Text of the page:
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April 4, 1968: Martin Luther King, Jr.'s Death and How it Changed America

 
 
 
 
April 4, 1968: Martin Luther King, Jr.'s Death and How it Changed America
Author: Michael Eric Dyson
ISBN 13: 9780465012862
ISBN 10: 465012868
Edition: N/A
Publisher: Basic Civitas Books
Publication Date: 2009-01-06
Format: Paperback
Pages: 304
List Price: $17.50
 
 

On April 4, 1968, at 6:01 p.m., while he was standing on a balcony at a Memphis hotel, Martin Luther King Jr. was shot and fatally wounded. Only hours earlier King ended his final speech with the words, “I may not get there with you, but I want you to know tonight, that we as a people will get to the Promised Land.”

Acclaimed public intellectual and best-selling author Michael Eric Dyson examines how King fought, and faced, his own death, and how America can draw on his legacy in the twenty-first century. April 4, 1968 celebrates the leadership of Dr. King, and challenges America to renew its commitment to his vision.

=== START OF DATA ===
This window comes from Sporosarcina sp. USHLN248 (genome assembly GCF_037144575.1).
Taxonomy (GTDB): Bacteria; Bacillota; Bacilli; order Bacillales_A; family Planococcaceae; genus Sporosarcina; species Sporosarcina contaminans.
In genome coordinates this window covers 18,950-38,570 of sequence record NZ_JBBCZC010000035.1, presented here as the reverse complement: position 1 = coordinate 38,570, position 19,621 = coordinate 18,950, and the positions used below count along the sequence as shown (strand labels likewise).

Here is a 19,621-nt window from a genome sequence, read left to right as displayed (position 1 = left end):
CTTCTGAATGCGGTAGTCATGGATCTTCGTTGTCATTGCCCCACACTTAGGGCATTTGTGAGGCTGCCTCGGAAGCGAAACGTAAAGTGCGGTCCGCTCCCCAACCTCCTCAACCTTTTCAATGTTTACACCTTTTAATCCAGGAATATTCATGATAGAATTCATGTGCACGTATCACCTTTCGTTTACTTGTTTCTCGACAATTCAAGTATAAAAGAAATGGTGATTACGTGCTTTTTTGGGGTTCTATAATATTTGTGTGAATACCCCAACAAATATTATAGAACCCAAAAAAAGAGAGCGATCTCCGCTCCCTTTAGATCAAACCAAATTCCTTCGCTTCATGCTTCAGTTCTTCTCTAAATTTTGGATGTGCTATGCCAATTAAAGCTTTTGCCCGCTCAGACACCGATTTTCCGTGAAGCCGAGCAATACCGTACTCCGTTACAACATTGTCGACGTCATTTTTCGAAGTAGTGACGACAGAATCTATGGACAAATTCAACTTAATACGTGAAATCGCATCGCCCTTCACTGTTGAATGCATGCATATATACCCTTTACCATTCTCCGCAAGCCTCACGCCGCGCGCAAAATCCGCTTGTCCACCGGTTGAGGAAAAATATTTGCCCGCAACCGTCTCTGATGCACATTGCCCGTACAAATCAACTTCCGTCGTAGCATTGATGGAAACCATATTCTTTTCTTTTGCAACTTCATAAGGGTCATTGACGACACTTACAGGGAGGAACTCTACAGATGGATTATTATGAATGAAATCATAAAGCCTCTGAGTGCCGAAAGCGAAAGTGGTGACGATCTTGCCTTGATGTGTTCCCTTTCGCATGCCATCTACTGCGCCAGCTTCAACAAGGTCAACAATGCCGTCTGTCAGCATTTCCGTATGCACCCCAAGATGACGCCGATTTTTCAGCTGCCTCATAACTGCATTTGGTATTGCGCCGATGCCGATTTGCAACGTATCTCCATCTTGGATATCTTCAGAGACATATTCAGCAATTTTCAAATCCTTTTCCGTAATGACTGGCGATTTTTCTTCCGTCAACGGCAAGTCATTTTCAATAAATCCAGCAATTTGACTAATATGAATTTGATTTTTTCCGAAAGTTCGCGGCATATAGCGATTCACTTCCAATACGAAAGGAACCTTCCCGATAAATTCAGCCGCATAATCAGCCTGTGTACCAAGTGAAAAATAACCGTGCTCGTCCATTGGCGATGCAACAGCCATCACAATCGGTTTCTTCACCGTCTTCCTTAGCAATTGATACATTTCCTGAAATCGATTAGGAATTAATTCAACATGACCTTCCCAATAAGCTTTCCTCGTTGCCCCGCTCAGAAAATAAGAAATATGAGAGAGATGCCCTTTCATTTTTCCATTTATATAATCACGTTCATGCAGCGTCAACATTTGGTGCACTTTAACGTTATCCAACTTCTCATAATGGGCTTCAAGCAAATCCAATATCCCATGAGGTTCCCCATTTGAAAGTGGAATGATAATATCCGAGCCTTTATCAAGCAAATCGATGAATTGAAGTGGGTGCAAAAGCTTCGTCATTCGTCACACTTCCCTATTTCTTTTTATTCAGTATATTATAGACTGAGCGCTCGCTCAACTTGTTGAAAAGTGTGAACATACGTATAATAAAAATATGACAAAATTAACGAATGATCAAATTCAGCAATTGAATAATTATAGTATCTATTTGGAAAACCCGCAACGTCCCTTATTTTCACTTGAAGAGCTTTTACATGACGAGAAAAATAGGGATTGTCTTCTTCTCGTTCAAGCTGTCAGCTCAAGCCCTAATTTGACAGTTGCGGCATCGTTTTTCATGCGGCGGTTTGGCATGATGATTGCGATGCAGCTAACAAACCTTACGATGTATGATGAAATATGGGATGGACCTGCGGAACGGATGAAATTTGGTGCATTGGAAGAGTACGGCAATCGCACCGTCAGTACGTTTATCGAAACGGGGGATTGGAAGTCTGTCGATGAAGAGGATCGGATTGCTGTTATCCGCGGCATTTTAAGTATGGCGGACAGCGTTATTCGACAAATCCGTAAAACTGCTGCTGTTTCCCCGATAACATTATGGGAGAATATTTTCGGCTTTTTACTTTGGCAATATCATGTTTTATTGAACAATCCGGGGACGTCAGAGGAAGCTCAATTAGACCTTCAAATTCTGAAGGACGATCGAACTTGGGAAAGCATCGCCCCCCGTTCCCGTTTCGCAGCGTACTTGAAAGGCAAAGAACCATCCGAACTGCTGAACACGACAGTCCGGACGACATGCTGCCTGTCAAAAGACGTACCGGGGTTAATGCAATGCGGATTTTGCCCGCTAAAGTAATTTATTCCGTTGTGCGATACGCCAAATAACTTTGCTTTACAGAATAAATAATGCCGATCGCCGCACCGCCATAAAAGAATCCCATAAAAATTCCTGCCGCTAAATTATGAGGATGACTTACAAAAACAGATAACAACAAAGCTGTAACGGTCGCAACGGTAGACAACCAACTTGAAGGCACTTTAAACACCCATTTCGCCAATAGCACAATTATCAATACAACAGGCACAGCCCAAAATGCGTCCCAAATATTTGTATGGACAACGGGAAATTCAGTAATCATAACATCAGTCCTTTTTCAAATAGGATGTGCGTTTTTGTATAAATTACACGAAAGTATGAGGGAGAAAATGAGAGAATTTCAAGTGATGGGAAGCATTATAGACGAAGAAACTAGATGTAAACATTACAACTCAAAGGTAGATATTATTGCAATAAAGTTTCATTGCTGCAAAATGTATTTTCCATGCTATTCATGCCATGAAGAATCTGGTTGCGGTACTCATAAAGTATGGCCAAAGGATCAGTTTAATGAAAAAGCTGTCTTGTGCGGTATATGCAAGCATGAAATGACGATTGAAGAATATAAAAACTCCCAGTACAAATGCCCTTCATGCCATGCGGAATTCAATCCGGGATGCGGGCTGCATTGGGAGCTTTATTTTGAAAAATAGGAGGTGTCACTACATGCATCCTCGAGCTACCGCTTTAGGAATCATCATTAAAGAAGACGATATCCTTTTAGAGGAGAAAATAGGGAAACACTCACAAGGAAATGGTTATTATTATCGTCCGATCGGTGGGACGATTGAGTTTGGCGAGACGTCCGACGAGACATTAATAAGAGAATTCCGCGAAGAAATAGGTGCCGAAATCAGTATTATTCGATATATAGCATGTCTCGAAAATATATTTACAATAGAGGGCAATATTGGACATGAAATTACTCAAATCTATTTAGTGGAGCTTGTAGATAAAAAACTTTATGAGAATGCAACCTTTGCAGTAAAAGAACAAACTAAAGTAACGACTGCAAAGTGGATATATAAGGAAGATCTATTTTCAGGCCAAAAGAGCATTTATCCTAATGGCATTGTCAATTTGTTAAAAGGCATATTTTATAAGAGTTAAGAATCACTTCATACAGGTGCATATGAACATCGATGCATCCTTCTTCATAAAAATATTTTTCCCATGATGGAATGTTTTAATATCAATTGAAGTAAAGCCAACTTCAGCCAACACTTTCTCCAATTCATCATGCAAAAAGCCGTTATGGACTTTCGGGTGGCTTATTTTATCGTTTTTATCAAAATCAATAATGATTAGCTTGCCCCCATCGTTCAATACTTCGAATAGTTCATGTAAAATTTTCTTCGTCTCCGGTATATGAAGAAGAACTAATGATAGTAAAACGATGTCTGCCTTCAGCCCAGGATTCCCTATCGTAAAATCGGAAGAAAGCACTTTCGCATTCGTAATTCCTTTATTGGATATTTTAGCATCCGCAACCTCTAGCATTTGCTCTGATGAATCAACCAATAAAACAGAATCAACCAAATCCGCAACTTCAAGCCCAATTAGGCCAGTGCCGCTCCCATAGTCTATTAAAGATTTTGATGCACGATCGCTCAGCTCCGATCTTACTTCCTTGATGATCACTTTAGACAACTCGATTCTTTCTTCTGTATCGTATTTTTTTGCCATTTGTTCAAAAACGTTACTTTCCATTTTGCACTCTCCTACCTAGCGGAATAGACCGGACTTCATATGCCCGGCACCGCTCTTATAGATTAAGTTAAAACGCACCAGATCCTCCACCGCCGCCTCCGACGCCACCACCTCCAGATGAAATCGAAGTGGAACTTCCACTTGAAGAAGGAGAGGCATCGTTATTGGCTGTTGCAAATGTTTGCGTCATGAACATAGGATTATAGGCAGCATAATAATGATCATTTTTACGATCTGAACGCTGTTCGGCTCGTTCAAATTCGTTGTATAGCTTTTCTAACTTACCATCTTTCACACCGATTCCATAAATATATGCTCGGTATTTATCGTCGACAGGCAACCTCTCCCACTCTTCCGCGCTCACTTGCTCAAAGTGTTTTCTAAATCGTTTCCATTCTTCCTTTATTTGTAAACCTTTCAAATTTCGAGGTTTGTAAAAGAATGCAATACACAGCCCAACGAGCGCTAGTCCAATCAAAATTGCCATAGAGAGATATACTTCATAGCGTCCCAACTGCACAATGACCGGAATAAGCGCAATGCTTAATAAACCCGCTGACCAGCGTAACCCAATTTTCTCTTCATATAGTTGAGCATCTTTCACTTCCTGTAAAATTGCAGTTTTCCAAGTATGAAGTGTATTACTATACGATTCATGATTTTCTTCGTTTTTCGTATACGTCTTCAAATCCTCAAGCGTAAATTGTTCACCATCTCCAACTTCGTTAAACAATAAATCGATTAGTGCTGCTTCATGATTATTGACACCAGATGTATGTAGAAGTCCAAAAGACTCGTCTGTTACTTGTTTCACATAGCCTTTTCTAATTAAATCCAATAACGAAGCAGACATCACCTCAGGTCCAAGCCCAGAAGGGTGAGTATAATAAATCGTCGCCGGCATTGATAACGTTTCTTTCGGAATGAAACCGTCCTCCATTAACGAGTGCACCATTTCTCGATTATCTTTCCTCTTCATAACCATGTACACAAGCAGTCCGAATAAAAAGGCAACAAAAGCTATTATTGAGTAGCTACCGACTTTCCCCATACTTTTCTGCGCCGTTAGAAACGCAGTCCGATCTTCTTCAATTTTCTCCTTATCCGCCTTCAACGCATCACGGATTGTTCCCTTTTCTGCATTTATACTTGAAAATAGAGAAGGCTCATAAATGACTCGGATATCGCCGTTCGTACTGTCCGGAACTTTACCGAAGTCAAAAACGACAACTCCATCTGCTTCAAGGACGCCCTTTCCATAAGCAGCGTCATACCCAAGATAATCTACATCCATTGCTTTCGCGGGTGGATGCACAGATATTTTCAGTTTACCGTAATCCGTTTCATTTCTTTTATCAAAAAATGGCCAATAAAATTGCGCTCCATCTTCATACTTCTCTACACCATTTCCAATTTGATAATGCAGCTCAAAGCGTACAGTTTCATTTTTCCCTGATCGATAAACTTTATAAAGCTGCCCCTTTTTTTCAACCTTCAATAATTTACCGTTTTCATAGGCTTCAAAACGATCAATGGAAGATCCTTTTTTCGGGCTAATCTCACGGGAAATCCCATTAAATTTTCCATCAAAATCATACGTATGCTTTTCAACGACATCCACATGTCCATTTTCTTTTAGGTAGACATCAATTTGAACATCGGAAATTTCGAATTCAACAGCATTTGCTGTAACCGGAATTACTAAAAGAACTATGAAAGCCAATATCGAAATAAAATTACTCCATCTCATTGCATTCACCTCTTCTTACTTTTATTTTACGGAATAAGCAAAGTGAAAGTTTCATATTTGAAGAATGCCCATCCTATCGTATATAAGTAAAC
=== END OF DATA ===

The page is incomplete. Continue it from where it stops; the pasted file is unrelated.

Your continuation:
Thomas J. Davis - Library Journal

Commemorating the 40th anniversary of Martin Luther King Jr.'s assassination, Dyson (sociology, Georgetown Univ.; I May Not Get There with You: The True Martin Luther King Jr.) further evaluates the civil rights martyr and his legacy. His previous work on King focused on King's hijacked radical legacy. Here, in his 16th book, he mainly focuses on how King's vision continues to influence how blacks measure the promise and fulfillment of the Christian and civic equality that he preached. Dyson shows how King's bold and charismatic prophecy left a daunting model for any aspiring black leader to live up to. Examining Jesse Jackson, Al Sharpton, and Barack Obama, Dyson probes the deep shadow in which these leaders operate as he reiterates the continued resonance of King's productive martyrdom and his call for transformative social justice and racial redemption. Thoughtful and provocative, this book brings to bear Dyson's characteristic challenge to both scholars and general readers to see black life in America as it is and to move forward to improve it-and America. Recommended for collections on black history or leadership, civil rights, social justice, or contemporary America.